| 163ms  |                    |                  |     SPF ends     |
   | 164ms  |                    |                  |  RIB/FIB starts  |
   | 175ms  |                    |   RIB/FIB ends   |                  |
   | 178ms  |                    |                  |   RIB/FIB ends   |
   |        |                    |                  |                  |
   | 200ms  |     Link DOWN      |                  |                  |
   | 212ms  |                    | Schedule SPF (in |                  |
   |        |                    |      150ms)      |                  |
   | 214ms  |                    |                  | Schedule SPF (in |
   |        |                    |                  |      150ms)      |
   |        |                    |                  |                  |
   |        |                    |                  |                  |
   | 370ms  |                    |    SPF starts    |                  |
   | 372ms  |                    |     SPF ends     |                  |
   | 373ms  |                    |                  |    SPF starts    |
   | 373ms  |                    |  RIB/FIB starts  |                  |
   | 375ms  |                    |                  |     SPF ends     |
   | 376ms  |                    |                  |  RIB/FIB starts  |
   | 383ms  |                    |   RIB/FIB ends   |                  |
   | 385ms  |                    |                  |   RIB/FIB ends   |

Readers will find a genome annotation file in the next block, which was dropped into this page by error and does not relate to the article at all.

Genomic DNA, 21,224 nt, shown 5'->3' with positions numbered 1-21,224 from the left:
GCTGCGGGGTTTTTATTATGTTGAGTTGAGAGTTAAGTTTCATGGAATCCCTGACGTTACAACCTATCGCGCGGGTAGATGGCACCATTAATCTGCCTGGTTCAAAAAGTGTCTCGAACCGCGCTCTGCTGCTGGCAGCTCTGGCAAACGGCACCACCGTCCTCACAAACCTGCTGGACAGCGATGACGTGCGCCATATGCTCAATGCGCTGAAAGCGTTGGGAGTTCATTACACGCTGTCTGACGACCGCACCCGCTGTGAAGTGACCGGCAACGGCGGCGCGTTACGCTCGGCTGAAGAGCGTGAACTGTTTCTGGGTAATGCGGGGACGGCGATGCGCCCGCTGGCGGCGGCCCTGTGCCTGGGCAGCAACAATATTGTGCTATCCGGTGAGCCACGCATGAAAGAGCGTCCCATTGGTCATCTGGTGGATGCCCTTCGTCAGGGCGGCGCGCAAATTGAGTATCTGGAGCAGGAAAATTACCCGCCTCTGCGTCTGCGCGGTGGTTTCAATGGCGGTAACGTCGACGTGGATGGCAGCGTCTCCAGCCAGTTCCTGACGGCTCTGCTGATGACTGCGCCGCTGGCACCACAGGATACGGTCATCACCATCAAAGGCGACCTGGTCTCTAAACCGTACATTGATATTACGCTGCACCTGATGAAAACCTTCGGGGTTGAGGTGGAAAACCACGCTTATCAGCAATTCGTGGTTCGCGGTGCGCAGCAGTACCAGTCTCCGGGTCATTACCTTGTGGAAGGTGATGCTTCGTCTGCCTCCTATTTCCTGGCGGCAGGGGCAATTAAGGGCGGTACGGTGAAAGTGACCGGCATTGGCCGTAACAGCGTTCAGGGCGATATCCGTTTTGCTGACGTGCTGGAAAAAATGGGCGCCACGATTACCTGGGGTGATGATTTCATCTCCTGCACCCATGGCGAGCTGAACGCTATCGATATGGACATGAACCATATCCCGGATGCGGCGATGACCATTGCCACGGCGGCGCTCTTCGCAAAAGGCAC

|        |                    |                  |                  |
   | 400ms  |     Link DOWN      |                  |                  |
   | 410ms  |                    | Schedule SPF (in | Schedule SPF (in |
   |        |                    |      150ms)      |      300ms)      |
   |        |                    |                  |                  |
   |        |                    |                  |                  |
   | 560ms  |                    |    SPF starts    |                  |
   | 561ms  |                    |     SPF ends     |                  |
   | 562ms  |   Micro-loop may   |  RIB/FIB starts  |                  |
   |        |  start from here   |                  |                  |
   | 568ms  |                    |   RIB/FIB ends   |                  |
   |        |                    |                  |                  |
   |        |                    |                  |                  |
   | 710ms  |                    |                  |    SPF starts    |
   | 713ms  |                    |                  |     SPF ends     |
   | 714ms  |                    |                  |  RIB/FIB starts  |
   | 716ms  |  Micro-loop ends   |                  |   RIB/FIB ends   |
   |        |                    |                  |                  |
   | 1000ms |     Link DOWN      |                  |                  |
   | 1010ms |                    | Schedule SPF (in | Schedule SPF (in |
   |        |                    |       1s)        |      600ms)      |
   |        |                    |                  |                  |
   |        |                    |                  |                  |
   |        |                    |                  |                  |



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   |        |                    |                  |                  |
   | 1612ms |                    |                  |    SPF starts    |
   | 1615ms |                    |                  |     SPF ends     |
   | 1616ms |   Micro-loop may   |                  |  RIB/FIB starts  |
   |        |  start from here   |                  |                  |
   | 1626ms |                    |                  |   RIB/FIB ends   |
   |        |                    |                  |                  |
   |        |                    |                  |                  |
   |        |                    |                  |                  |
   |        |                    |                  |                  |
   | 2012ms |                    |    SPF starts    |                  |